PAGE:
Traffic fatalities in the United States have been falling off for years and some say a major victory for regulation (strict drunken driving laws have helped) and auto innovation (we have safer cars) have been responsible. But that progress obscures a surprising type of inequality: The most disadvantaged are more likely – and have grown even more likely over time – to die in car crashes than people who are well-off. New research by Sam Harper, Thomas J. Charters and Erin C. Strumpf, published in the American Journal of Epidemiology, finds that improvements in road safety since the 1990s haven’t been evenly shared. The biggest declines in fatalities have occurred among the most educated. As for people 25 and older with less than a high school diploma, fatality rates have actually increased over time, bucking the national trend:
The underlying issue here is not that a college degree makes a person a better driver. Instead, the least-educated tend to live with a lot of other conditions that can make getting around more dangerous. They own cars that are older and have lower crash-test ratings. Those with less education are also likely to earn less and don’t have the money for needed safety features such as side airbags, automatic warnings and rear cameras.
The number of trauma centers has also declined in poor and rural communities, according to the researchers. This could affect the health care people have access to after a collision. The poor areas also suffer from other conditions that can make the roads themselves less safe. Poor communities in many cities lack crosswalks over major roads. The residents who live in those areas may have less political power to fight for design improvements like stop signs, sidewalks and speed bumps. As a result, pedestrian fatalities in particular are higher in the poor communities. Harper, one of the researchers, had this to say:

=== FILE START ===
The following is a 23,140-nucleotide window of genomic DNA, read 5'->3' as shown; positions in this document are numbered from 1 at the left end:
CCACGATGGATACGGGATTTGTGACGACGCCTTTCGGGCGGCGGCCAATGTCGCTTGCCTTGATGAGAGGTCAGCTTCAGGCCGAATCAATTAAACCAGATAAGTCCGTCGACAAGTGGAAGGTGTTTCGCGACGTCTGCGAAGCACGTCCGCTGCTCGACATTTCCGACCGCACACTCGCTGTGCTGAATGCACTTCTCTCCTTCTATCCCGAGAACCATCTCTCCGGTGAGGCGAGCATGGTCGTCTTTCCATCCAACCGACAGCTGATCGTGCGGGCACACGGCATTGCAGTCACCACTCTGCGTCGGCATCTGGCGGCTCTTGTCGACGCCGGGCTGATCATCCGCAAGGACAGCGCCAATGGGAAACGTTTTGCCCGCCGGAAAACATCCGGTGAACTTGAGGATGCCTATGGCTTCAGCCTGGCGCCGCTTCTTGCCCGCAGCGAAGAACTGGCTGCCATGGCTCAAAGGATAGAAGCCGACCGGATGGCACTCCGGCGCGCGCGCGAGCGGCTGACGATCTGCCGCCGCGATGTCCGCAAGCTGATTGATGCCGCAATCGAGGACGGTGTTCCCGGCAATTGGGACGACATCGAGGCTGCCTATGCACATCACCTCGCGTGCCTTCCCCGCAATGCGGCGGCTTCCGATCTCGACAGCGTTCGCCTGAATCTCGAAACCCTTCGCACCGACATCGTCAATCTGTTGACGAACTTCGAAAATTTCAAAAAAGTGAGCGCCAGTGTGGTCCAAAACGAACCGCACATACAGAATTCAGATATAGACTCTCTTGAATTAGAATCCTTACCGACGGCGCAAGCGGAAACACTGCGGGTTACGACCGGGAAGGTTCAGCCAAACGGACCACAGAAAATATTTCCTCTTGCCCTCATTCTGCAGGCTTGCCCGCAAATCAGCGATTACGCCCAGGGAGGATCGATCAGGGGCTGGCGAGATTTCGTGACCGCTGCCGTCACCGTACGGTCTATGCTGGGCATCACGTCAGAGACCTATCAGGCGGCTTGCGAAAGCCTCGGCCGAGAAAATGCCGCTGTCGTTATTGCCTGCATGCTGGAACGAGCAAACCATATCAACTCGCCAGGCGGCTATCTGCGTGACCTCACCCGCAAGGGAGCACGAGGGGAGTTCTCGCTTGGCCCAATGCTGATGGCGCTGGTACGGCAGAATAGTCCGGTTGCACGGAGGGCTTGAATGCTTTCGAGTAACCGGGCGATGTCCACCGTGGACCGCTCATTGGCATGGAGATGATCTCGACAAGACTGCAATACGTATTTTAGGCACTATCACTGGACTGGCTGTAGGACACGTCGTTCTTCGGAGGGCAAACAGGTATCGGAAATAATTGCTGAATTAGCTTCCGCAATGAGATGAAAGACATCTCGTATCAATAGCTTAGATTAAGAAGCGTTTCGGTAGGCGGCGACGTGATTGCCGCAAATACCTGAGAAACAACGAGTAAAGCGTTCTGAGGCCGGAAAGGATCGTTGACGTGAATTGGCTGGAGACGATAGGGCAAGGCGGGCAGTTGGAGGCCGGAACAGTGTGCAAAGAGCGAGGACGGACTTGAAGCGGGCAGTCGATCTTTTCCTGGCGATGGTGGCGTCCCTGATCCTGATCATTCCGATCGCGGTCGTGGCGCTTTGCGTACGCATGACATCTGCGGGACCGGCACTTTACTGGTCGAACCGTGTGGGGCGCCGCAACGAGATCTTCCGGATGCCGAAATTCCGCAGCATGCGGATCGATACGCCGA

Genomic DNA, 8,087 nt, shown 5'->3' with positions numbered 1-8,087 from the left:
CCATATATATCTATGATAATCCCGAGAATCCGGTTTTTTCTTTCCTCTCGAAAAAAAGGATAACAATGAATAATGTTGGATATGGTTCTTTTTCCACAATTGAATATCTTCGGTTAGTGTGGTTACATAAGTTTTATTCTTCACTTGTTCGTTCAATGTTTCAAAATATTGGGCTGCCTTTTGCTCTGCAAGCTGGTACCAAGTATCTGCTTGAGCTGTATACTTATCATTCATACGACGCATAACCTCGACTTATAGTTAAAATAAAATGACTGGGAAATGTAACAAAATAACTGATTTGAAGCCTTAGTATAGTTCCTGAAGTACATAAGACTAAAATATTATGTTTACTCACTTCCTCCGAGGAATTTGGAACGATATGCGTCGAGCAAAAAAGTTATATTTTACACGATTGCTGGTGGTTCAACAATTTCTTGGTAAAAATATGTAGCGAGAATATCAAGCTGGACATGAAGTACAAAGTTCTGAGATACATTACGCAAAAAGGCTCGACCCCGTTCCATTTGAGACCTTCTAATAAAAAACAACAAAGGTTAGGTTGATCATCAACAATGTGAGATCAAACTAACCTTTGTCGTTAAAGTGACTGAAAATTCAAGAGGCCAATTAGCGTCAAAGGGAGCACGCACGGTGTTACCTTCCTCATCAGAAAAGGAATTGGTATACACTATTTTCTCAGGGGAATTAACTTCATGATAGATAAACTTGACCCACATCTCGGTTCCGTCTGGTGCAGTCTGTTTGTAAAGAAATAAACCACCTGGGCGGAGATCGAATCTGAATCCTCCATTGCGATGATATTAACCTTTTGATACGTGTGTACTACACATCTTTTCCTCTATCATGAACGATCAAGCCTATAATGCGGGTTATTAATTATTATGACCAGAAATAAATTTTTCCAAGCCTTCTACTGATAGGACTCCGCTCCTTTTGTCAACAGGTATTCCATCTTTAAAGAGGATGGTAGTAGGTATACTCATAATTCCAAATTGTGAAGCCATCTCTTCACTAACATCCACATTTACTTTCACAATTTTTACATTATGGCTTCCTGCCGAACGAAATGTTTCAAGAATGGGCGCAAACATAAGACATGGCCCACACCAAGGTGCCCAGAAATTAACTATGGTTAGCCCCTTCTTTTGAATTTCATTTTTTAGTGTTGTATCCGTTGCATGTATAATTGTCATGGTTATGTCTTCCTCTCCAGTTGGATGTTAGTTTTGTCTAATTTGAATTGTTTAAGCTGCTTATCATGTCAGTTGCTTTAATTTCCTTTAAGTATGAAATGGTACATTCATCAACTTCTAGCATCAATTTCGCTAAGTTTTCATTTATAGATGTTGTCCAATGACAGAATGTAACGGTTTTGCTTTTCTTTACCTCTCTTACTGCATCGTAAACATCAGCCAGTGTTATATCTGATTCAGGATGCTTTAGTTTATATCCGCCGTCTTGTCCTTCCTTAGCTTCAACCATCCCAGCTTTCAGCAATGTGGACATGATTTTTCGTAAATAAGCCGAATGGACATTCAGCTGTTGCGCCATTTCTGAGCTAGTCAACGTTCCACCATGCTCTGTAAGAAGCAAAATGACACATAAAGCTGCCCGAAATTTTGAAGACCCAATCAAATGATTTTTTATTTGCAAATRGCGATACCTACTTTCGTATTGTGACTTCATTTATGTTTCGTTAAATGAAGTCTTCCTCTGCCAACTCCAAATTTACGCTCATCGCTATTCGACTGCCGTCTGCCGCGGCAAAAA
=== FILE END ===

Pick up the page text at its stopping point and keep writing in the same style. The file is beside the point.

It’s true that there are big differences in the quality of the residential environments that people have in terms of their risks of accidental death as pedestrians.
The role of behavioral differences is not so clear. While some studies show lower seat-belt use among the less-educated, seat-belt use has also increased faster among that group over time. That would indicate that socioeconomic differences insofar as seat belt use is concerned, are narrowing. Data on alcohol use is also conflicting. The chart shown above, based on National Center for Health Statistics data used by the researchers, captures miles traveled not just by car, but also bus or other motor vehicles. It is evident that lower income folks are more likely to use transit, while the wealthy travel more by private car. The fatalities also include the deaths of pedestrians and cyclists hit in car crashes.
In 1995, these death rates – adjusted for age, sex and race – were about 2.5 times higher for people at the bottom of the education spectrum than those at the top. By 2010, they were about 4.3 times higher. That means the inequality of traffic fatalities is getting worse. We increasingly hear about new technologies that will save us from our own driving errors. There are to be cars that will brake for us, spot cyclists that we can’t see, and even take over all the navigation. It’s reasonable to anticipate that, at first, those benefits will mostly go to the more wealthy.
Source: The Washington Post
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